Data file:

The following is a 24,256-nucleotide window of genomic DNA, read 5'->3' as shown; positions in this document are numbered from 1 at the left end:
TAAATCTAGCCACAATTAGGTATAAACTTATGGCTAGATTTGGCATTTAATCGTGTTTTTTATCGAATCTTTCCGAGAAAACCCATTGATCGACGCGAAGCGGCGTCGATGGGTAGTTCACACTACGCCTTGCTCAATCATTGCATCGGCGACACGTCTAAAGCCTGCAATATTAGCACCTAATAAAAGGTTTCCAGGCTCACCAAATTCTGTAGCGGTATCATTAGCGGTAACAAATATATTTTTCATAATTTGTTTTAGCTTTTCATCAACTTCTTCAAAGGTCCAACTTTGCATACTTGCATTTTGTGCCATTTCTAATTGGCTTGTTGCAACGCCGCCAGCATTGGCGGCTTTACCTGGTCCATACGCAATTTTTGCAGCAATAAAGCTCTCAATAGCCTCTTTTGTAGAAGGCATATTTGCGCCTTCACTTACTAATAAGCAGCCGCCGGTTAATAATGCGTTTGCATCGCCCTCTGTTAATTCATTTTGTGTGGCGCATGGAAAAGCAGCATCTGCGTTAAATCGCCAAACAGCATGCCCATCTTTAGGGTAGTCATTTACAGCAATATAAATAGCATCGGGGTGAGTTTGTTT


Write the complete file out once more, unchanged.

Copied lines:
The following is a 24,256-nucleotide window of genomic DNA, read 5'->3' as shown; positions in this document are numbered from 1 at the left end:
TAAATCTAGCCACAATTAGGTATAAACTTATGGCTAGATTTGGCATTTAATCGTGTTTTTTATCGAATCTTTCCGAGAAAACCCATTGATCGACGCGAAGCGGCGTCGATGGGTAGTTCACACTACGCCTTGCTCAATCATTGCATCGGCGACACGTCTAAAGCCTGCAATATTAGCACCTAATAAAAGGTTTCCAGGCTCACCAAATTCTGTAGCGGTATCATTAGCGGTAACAAATATATTTTTCATAATTTGTTTTAGCTTTTCATCAACTTCTTCAAAGGTCCAACTTTGCATACTTGCATTTTGTGCCATTTCTAATTGGCTTGTTGCAACGCCGCCAGCATTGGCGGCTTTACCTGGTCCATACGCAATTTTTGCAGCAATAAAGCTCTCAATAGCCTCTTTTGTAGAAGGCATATTTGCGCCTTCACTTACTAATAAGCAGCCGCCGGTTAATAATGCGTTTGCATCGCCCTCTGTTAATTCATTTTGTGTGGCGCATGGAAAAGCAGCATCTGCGTTAAATCGCCAAACAGCATGCCCATCTTTAGGGTAGTCATTTACAGCAATATAAATAGCATCGGGGTGAGTTTGTTT